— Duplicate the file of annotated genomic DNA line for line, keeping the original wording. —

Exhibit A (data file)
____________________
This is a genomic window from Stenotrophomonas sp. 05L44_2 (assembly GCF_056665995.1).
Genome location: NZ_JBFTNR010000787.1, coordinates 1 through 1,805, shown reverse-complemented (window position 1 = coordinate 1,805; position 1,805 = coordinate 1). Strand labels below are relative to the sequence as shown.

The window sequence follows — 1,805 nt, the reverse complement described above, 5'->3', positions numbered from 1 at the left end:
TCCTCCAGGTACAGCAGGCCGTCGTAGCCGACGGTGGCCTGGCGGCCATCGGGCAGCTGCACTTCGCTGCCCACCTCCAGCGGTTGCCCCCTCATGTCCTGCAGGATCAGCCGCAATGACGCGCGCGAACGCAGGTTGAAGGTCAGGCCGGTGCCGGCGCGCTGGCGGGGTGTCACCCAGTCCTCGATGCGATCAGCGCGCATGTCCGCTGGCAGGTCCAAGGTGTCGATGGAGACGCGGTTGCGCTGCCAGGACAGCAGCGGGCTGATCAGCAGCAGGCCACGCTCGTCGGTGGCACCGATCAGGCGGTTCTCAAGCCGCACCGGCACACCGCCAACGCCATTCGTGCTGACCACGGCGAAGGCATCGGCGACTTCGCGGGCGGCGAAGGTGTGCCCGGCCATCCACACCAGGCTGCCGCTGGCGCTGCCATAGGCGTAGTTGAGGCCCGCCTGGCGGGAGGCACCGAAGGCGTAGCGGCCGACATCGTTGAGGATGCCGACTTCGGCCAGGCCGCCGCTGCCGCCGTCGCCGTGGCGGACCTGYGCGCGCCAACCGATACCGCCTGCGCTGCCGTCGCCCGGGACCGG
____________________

This is a genomic window from Stenotrophomonas sp. 05L44_2 (assembly GCF_056665995.1).
Genome location: NZ_JBFTNR010000787.1, coordinates 1 through 1,805, shown reverse-complemented (window position 1 = coordinate 1,805; position 1,805 = coordinate 1). Strand labels below are relative to the sequence as shown.

The window sequence follows — 1,805 nt, the reverse complement described above, 5'->3', positions numbered from 1 at the left end:
TCCTCCAGGTACAGCAGGCCGTCGTAGCCGACGGTGGCCTGGCGGCCATCGGGCAGCTGCACTTCGCTGCCCACCTCCAGCGGTTGCCCCCTCATGTCCTGCAGGATCAGCCGCAATGACGCGCGCGAACGCAGGTTGAAGGTCAGGCCGGTGCCGGCGCGCTGGCGGGGTGTCACCCAGTCCTCGATGCGATCAGCGCGCATGTCCGCTGGCAGGTCCAAGGTGTCGATGGAGACGCGGTTGCGCTGCCAGGACAGCAGCGGGCTGATCAGCAGCAGGCCACGCTCGTCGGTGGCACCGATCAGGCGGTTCTCAAGCCGCACCGGCACACCGCCAACGCCATTCGTGCTGACCACGGCGAAGGCATCGGCGACTTCGCGGGCGGCGAAGGTGTGCCCGGCCATCCACACCAGGCTGCCGCTGGCGCTGCCATAGGCGTAGTTGAGGCCCGCCTGGCGGGAGGCACCGAAGGCGTAGCGGCCGACATCGTTGAGGATGCCGACTTCGGCCAGGCCGCCGCTGCCGCCGTCGCCGTGGCGGACCTGYGCGCGCCAACCGATACCGCCTGCGCTGCCGTCGCCCGGGACCGG